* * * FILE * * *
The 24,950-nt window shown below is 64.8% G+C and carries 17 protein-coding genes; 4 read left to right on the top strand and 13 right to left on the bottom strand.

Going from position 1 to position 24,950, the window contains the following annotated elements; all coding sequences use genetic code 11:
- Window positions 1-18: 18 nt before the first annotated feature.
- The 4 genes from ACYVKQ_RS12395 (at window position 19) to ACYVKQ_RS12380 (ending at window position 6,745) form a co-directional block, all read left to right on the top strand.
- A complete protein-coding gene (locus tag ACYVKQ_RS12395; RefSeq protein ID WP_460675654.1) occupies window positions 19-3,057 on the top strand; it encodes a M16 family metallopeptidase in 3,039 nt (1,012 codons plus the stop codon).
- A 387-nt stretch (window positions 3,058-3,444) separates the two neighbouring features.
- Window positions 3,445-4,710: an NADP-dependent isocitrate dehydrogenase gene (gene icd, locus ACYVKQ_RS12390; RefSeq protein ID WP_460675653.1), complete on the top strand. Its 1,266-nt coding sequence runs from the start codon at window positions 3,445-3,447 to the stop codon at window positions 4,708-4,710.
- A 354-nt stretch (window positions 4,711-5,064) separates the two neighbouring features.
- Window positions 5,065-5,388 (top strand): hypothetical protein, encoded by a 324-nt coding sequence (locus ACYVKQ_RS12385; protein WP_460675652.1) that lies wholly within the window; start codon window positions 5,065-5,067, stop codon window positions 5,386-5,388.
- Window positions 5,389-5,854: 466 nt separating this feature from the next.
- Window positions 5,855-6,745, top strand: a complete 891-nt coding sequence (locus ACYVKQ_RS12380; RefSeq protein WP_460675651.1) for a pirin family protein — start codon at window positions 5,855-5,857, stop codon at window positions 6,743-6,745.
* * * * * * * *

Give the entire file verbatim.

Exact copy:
The 24,950-nt window shown below is 64.8% G+C and carries 17 protein-coding genes; 4 read left to right on the top strand and 13 right to left on the bottom strand.

Going from position 1 to position 24,950, the window contains the following annotated elements; all coding sequences use genetic code 11:
- Window positions 1-18: 18 nt before the first annotated feature.
- The 4 genes from ACYVKQ_RS12395 (at window position 19) to ACYVKQ_RS12380 (ending at window position 6,745) form a co-directional block, all read left to right on the top strand.
- A complete protein-coding gene (locus tag ACYVKQ_RS12395; RefSeq protein ID WP_460675654.1) occupies window positions 19-3,057 on the top strand; it encodes a M16 family metallopeptidase in 3,039 nt (1,012 codons plus the stop codon).
- A 387-nt stretch (window positions 3,058-3,444) separates the two neighbouring features.
- Window positions 3,445-4,710: an NADP-dependent isocitrate dehydrogenase gene (gene icd, locus ACYVKQ_RS12390; RefSeq protein ID WP_460675653.1), complete on the top strand. Its 1,266-nt coding sequence runs from the start codon at window positions 3,445-3,447 to the stop codon at window positions 4,708-4,710.
- A 354-nt stretch (window positions 4,711-5,064) separates the two neighbouring features.
- Window positions 5,065-5,388 (top strand): hypothetical protein, encoded by a 324-nt coding sequence (locus ACYVKQ_RS12385; protein WP_460675652.1) that lies wholly within the window; start codon window positions 5,065-5,067, stop codon window positions 5,386-5,388.
- Window positions 5,389-5,854: 466 nt separating this feature from the next.
- Window positions 5,855-6,745, top strand: a complete 891-nt coding sequence (locus ACYVKQ_RS12380; RefSeq protein WP_460675651.1) for a pirin family protein — start codon at window positions 5,855-5,857, stop codon at window positions 6,743-6,745.